In the 200 IM, Cal’s Sarah Darcel, the 12th seed, has opted out of the 200 IM. She was one of Cal’s top seeded swimmers in the event, with only Izzy Ivey in front of her at #10.
Watch heats two and three of the 2019 women’s 800 free relay.
SwimSwam’s Jack Spitser was on deck to capture the first day of the 2019 Women’s Division I NCAA Championships.
In which we totally overreact to swims from night one.
Mallory Comerford will step up for Louisville in the 800 free relay.
Night one features only the 800 free relay – but there’s plenty to look out for, including some key lineup choices.
The 2019 Division I Women’s NCAA Championships kick off Wednesday night in Austin and we’ve got all the info you need.
As we tick down the days to the 2019 Women’s NCAA Championships, keep track of all our event-by-event previews and winner picks here.
Hansson’s got the raw speed, but Eastin has the upper hand on the back half.
With King’s 55-second performance, as well as her slew of 56-second swims, it’s easy to lose track of how significant it is for other women to swim 57-anything in the 100 breaststroke.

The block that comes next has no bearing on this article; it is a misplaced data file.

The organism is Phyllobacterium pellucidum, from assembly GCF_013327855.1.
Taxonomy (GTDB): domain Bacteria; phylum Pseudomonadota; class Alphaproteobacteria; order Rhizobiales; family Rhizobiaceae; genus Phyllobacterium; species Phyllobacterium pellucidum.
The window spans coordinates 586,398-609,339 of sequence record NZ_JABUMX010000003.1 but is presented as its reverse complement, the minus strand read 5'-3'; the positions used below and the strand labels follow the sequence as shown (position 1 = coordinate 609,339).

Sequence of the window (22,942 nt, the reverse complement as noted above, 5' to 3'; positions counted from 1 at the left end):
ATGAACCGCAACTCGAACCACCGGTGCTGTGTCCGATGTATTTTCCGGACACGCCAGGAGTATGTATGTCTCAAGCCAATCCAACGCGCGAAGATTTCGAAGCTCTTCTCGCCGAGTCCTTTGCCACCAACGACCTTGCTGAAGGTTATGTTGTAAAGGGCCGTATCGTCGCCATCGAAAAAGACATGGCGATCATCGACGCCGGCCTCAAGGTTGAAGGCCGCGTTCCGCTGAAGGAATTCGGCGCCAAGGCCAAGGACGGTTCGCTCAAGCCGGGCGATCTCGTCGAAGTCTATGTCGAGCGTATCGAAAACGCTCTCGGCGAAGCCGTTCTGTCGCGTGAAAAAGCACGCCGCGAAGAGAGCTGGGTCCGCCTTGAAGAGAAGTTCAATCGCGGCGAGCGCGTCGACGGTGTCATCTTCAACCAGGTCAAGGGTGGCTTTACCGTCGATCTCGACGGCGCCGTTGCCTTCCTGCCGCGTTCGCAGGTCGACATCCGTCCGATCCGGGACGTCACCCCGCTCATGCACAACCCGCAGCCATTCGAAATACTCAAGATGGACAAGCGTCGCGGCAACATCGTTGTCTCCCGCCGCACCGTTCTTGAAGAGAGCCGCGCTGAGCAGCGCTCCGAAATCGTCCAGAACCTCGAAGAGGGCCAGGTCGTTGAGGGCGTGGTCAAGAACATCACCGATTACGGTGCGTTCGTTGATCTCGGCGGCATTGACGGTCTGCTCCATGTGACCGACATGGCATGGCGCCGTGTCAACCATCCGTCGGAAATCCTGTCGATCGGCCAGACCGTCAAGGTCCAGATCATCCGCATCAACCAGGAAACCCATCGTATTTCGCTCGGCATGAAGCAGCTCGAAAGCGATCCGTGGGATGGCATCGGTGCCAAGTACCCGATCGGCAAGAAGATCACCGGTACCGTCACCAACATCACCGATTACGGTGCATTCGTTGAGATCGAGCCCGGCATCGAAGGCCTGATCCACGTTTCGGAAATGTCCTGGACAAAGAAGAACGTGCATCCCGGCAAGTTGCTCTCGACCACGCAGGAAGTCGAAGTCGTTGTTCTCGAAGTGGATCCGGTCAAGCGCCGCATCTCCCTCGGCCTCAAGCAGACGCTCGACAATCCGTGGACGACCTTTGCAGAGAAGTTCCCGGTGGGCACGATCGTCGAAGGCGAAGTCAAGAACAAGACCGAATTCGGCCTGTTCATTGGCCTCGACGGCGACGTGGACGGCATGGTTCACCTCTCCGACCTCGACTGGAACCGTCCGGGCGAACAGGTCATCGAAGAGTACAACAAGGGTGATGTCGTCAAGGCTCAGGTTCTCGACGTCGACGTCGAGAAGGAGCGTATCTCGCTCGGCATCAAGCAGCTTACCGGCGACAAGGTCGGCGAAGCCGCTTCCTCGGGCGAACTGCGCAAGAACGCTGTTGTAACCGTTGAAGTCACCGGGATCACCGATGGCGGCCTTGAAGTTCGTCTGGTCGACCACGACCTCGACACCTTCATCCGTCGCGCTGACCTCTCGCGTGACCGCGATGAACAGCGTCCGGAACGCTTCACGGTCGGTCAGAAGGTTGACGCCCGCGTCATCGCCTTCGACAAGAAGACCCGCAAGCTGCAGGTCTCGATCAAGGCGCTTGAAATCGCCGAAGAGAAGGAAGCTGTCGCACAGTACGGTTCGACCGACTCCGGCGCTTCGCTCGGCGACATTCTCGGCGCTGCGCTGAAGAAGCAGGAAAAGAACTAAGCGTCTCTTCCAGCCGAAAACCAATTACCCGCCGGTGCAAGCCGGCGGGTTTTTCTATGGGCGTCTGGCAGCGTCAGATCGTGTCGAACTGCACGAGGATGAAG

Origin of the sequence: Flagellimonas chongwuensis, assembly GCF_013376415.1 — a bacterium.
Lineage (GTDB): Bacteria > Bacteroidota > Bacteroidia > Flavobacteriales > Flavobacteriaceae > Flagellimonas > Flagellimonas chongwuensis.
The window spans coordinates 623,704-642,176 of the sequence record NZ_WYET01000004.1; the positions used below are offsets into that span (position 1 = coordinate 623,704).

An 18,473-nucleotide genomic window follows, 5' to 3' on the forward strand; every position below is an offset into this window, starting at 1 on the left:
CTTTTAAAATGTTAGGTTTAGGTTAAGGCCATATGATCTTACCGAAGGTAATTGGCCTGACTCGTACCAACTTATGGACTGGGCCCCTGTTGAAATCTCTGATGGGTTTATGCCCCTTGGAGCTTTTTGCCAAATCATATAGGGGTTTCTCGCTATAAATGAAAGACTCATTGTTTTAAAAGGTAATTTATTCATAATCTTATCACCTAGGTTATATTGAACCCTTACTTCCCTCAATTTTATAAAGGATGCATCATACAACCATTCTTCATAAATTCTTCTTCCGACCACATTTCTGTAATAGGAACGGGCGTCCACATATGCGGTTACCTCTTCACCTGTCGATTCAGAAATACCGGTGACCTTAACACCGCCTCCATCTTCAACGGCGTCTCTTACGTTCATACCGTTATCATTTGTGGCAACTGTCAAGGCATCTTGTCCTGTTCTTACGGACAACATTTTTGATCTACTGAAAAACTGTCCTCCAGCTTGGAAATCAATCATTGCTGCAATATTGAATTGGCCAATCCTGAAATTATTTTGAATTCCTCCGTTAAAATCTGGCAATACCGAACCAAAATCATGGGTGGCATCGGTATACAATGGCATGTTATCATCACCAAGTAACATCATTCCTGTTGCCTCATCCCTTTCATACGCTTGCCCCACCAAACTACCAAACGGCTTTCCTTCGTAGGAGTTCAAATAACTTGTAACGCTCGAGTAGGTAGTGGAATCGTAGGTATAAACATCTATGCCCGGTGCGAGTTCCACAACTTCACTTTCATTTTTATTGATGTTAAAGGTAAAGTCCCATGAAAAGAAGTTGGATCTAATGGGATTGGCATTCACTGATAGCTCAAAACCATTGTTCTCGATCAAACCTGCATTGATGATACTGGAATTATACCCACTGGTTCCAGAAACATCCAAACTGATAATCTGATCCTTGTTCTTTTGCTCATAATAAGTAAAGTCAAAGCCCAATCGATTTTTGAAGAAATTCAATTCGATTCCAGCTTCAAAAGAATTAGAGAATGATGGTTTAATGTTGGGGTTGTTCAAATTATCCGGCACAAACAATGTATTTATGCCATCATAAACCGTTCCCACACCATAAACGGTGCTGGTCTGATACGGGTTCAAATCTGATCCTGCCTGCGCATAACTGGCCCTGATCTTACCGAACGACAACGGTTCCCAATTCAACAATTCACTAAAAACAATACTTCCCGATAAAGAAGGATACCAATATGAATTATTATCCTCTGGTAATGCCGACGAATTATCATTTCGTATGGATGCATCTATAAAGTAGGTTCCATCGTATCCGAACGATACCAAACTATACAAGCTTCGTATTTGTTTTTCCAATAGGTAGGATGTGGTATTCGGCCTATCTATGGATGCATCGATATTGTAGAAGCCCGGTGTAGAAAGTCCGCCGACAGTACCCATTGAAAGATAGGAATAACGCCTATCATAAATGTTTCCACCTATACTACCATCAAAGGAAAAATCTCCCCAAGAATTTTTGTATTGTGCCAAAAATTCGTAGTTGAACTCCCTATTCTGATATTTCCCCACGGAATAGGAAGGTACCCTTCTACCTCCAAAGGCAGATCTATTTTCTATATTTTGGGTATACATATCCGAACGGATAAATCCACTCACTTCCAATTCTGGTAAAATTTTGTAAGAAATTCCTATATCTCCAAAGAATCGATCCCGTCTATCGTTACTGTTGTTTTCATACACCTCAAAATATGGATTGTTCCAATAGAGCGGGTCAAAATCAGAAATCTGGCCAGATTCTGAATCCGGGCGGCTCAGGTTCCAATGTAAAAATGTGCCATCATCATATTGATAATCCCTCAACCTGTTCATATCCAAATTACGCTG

If there’s one relay that feels hard to project, it’s this one.
Ella Eastin’s 2018 400 IM performance at this meet last year was perhaps one of the most stunning in college swimming history – from breaking every record in the books by multiple seconds to handing Katie Ledecky what’s likely the biggest loss margin of her career.
Miami’s David Dinsmore won the 2017 NCAA platform dive title, but lost last year to Colin Zeng and two freshman phenoms. All four return this year in what could be the most explosive diving event in recent NCAA memory.
Cal was within .07 of winning this relay last year and returns all four legs, including two potential 20-point splits.
Over the last two years, Texas has brought in the #2 and #1-ranked recruiting classes, both centered around one event: the 200 free.